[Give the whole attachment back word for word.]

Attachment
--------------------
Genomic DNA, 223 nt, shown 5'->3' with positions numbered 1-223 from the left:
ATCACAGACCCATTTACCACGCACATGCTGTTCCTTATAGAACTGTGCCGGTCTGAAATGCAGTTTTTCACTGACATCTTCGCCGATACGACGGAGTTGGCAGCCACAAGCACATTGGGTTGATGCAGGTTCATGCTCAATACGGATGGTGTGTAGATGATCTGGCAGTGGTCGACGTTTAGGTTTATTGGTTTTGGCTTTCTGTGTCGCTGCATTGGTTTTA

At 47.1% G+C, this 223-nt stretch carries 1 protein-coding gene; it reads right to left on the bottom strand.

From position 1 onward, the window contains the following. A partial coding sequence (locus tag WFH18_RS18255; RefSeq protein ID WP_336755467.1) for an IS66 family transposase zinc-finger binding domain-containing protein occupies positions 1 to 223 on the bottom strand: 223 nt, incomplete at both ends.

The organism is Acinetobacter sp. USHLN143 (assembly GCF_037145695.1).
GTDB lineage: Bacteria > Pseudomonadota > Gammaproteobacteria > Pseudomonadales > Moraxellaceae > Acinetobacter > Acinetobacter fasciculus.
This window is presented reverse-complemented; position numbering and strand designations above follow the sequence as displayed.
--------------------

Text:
Genomic DNA, 223 nt, shown 5'->3' with positions numbered 1-223 from the left:
ATCACAGACCCATTTACCACGCACATGCTGTTCCTTATAGAACTGTGCCGGTCTGAAATGCAGTTTTTCACTGACATCTTCGCCGATACGACGGAGTTGGCAGCCACAAGCACATTGGGTTGATGCAGGTTCATGCTCAATACGGATGGTGTGTAGATGATCTGGCAGTGGTCGACGTTTAGGTTTATTGGTTTTGGCTTTCTGTGTCGCTGCATTGGTTTTA

At 47.1% G+C, this 223-nt stretch carries 1 protein-coding gene; it reads right to left on the bottom strand.

From position 1 onward, the window contains the following. A partial coding sequence (locus tag WFH18_RS18255; RefSeq protein ID WP_336755467.1) for an IS66 family transposase zinc-finger binding domain-containing protein occupies positions 1 to 223 on the bottom strand: 223 nt, incomplete at both ends.

The organism is Acinetobacter sp. USHLN143 (assembly GCF_037145695.1).
GTDB lineage: Bacteria > Pseudomonadota > Gammaproteobacteria > Pseudomonadales > Moraxellaceae > Acinetobacter > Acinetobacter fasciculus.
This window is presented reverse-complemented; position numbering and strand designations above follow the sequence as displayed.